First Lady

I always thought that the phrase “First Lady” meant, by definition, the wife of the head of state; in particular, in the US, that it specifically meant the wife of the US President.

But during a visit to the Vermont Marble Museum a couple months ago, in a hall of busts of Presidents, I saw an explanatory card that mentioned that during Buchanan's Presidency, since he was unmarried, his niece Harriet Lane was the First Lady.

I couldn't figure out what that meant, since again I thought the definition of the term was “President's wife.”

But it turns out that the term has, at least sometimes, more generally been used to mean (among other things) “hostess of the White House”; and Ms. Lane is not the only unmarried woman to have served in that office.

In particular, the bit of that Wikipedia article that I find most surprising is the notion that Chelsea Clinton served as “Acting First Lady” during the two-week period between Hillary Clinton's swearing-in as Senator and Bill Clinton's leaving office as President.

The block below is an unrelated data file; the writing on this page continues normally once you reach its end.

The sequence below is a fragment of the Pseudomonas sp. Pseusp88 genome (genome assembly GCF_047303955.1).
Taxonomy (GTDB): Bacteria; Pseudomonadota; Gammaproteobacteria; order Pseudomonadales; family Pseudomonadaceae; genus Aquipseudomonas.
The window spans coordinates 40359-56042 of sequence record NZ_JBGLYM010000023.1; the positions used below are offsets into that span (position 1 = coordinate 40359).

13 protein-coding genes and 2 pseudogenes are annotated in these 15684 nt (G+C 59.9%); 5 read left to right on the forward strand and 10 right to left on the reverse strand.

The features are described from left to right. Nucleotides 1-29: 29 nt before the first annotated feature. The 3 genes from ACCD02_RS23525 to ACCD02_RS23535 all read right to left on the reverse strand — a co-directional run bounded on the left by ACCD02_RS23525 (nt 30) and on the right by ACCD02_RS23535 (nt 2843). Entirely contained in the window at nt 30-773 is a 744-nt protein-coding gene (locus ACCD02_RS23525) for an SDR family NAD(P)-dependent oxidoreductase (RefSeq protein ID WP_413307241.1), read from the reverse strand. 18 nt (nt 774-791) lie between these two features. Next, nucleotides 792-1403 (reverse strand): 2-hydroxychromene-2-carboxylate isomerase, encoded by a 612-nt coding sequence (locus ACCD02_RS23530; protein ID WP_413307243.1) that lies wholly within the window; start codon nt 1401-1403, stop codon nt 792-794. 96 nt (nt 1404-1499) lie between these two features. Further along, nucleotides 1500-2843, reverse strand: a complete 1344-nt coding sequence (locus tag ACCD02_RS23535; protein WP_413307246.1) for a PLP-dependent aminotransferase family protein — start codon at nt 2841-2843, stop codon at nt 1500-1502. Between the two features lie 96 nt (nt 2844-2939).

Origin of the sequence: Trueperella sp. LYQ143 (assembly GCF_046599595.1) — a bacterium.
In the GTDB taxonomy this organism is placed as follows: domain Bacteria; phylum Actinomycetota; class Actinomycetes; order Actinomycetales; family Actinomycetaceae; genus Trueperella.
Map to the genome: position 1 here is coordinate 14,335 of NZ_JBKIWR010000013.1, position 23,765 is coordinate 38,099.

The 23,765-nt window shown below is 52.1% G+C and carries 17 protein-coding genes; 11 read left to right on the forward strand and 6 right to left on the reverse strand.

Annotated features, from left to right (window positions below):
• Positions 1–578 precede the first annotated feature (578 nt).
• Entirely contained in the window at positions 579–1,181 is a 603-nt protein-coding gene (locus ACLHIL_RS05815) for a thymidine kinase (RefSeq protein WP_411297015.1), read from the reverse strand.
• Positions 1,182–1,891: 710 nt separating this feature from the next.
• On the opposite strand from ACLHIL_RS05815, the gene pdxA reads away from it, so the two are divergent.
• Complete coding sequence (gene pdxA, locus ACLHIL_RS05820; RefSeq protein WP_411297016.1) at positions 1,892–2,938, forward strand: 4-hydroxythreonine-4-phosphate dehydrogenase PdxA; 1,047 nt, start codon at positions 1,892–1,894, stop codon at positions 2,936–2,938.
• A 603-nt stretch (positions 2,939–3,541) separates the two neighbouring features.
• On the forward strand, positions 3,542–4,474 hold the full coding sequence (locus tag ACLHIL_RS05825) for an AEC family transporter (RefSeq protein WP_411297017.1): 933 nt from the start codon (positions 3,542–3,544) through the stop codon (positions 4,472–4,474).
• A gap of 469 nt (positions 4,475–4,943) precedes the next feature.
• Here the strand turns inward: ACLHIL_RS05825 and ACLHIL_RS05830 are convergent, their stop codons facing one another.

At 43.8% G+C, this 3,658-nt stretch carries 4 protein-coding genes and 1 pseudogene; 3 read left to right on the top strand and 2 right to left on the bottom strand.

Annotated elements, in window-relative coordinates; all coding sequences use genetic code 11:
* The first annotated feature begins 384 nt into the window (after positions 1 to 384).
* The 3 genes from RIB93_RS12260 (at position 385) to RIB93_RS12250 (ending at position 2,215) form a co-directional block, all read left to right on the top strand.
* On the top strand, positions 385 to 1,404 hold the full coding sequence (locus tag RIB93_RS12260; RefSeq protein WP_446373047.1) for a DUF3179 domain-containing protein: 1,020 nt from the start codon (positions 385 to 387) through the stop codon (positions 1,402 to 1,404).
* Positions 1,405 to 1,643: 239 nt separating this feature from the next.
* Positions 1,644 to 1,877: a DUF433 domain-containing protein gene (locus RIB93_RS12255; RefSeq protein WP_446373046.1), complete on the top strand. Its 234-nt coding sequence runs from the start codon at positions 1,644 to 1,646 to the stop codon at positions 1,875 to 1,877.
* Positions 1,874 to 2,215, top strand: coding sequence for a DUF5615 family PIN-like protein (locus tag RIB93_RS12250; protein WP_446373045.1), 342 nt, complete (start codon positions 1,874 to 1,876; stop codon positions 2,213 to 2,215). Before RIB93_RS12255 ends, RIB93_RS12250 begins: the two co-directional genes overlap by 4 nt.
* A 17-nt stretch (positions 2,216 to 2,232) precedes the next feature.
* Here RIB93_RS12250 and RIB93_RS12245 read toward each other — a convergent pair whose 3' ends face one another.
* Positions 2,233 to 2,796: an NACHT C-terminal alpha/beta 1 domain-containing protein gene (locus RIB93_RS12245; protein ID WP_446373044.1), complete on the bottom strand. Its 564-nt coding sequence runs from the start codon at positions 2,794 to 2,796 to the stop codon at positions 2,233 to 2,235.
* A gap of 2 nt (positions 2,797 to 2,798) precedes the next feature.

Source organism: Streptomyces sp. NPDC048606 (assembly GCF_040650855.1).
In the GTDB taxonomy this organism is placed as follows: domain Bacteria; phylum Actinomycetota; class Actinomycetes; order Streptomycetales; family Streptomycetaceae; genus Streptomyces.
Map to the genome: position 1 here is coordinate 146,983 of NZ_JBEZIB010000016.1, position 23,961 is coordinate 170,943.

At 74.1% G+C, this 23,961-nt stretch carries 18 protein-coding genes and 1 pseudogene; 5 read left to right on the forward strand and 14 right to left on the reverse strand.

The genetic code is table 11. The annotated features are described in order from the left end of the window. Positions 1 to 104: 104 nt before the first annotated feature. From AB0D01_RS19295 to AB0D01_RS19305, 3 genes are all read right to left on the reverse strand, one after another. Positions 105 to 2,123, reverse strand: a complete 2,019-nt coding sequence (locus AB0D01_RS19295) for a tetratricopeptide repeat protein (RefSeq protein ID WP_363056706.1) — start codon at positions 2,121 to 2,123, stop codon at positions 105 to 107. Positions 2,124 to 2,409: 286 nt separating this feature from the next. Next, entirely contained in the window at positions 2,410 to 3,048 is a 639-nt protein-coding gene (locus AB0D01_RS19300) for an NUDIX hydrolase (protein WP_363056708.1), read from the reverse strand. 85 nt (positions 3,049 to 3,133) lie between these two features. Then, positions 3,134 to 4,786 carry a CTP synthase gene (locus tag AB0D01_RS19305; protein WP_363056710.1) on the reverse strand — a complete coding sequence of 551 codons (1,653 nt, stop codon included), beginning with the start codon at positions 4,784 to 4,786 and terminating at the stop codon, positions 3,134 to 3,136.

But that's a contentious usage; the talk page for that article makes clear that some people vehemently disagree with it.

And nowhere else on the web is the phrase “Acting First Lady” applied to Chelsea Clinton. (Except other pages that quote the Wikipedia article; you can filter them out of a Google search by looking for pages that don't contain the unusual phrase “during the fortnight”.)

For example, a CNN article from August, 2000, implicitly distinguishes between the “first lady” (by whom they clearly mean Hillary Clinton) and the “first daughter [having] filled in” as hostess and as Bill Clinton's travel companion and source of moral support.

Still, regardless of the specific question of whether Chelsea Clinton can be said to have actually been a First Lady, it's nonetheless clear that the term has in the past, on occasion, been applied to women who were not married to the President.

By the way, the Wikipedia article on First Lady provides slightly more information about the use of the term outside of the US.